Radiology is the branch or specialty of medicine that deals with the study and application of imaging technology like x-ray and radiation to diagnosing and treating disease.
Radiologists direct an array of imaging technologies (such as ultrasound, Computed Tomography (CT) Computed Axial Tomography, Nuclear Medicine, Positron Emission Tomography (PET) and Magnetic Resonance Imaging (MRI)) to diagnose or treat disease.
Interventional radiology is the performance of (usually minimally invasive) medical procedures with the guidance of Imaging Technologies. The acquisition of medical imaging is usually carried out by the radiographer or radio logic technologist.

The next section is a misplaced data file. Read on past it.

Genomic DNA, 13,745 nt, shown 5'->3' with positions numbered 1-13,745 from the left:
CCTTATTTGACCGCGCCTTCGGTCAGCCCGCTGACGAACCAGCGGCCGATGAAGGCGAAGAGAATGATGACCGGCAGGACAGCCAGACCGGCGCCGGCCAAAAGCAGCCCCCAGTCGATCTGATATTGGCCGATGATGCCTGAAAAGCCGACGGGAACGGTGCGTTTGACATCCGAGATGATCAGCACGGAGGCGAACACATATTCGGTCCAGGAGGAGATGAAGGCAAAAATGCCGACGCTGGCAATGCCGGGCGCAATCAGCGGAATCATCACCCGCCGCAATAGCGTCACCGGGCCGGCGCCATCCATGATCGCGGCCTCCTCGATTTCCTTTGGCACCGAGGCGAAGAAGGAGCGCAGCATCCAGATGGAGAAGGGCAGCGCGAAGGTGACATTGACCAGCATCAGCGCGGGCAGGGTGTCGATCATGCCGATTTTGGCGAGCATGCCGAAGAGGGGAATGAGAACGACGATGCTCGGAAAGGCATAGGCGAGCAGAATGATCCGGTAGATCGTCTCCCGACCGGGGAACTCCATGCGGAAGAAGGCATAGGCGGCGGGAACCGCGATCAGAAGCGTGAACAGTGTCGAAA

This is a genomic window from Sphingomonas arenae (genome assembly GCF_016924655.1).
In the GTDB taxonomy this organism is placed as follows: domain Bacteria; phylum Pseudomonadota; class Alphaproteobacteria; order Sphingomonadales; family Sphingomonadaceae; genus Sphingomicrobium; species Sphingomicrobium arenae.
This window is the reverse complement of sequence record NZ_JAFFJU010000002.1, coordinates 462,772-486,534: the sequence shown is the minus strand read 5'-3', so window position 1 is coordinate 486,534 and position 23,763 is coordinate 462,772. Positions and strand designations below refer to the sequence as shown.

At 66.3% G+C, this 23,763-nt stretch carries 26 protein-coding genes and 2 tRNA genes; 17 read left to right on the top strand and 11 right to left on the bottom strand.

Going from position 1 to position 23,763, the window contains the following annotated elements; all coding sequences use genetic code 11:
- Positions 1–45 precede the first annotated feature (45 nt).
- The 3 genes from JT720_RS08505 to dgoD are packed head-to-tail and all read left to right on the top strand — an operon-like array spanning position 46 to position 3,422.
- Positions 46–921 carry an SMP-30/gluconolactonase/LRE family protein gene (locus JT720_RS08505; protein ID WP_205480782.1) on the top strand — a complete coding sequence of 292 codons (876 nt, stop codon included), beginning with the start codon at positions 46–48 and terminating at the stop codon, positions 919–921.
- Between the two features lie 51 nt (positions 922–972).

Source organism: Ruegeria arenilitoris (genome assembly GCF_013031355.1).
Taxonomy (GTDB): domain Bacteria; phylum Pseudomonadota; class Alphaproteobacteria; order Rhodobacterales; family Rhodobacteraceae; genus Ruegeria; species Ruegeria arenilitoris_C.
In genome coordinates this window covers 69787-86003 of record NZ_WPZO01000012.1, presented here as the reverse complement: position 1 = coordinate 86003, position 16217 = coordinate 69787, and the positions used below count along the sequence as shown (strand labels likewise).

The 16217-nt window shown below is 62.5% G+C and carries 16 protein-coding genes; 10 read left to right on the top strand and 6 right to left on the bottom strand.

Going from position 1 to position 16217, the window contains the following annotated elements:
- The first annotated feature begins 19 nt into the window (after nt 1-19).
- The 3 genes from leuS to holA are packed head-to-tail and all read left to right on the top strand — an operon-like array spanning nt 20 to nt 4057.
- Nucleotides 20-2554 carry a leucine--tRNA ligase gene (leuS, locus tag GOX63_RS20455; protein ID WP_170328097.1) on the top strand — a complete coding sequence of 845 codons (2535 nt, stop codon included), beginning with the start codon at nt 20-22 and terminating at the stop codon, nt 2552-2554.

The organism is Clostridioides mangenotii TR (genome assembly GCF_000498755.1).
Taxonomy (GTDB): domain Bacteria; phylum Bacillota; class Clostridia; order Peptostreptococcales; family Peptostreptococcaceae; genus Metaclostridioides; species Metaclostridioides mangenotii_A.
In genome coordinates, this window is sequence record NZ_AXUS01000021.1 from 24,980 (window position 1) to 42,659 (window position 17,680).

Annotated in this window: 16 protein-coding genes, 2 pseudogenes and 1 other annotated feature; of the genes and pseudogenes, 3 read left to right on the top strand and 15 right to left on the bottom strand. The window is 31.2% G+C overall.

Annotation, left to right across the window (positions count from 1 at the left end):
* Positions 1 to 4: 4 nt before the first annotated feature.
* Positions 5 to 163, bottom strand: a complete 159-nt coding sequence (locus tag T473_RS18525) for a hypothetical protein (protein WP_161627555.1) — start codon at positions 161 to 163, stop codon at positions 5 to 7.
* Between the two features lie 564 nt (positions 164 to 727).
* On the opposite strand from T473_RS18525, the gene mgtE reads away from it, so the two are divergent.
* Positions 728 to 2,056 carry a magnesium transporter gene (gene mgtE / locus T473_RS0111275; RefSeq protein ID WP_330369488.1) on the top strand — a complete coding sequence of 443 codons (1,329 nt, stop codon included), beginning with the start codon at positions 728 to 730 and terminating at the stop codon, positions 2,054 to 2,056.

Outside of the medical field, Radiology also encompasses the examination of the inner structure of objects using X-rays or other penetrating radiation.
Magnetic Resonance Imaging (MRI), or nuclear magnetic resonance imaging (NMRI), is primarily a medical imaging technique most commonly used in radiology to visualize the internal structure and function of the body. MRI provides much greater contrast between the different soft tissues of the body than computed tomography (CT) does, making it especially useful in neurological (brain), musculoskeletal, cardiovascular, and oncological (cancer) imaging. Unlike CT, it uses no ionizing radiation, but uses a powerful magnetic field to align the nuclear magnetization of (usually) hydrogen atoms in water in the body. Radio frequency (RF) fields are used to systematically alter the alignment of this magnetization, causing the hydrogen nuclei to produce a rotating magnetic field detectable by the scanner. This signal can be manipulated by additional magnetic fields to build up enough information to construct an image of the body.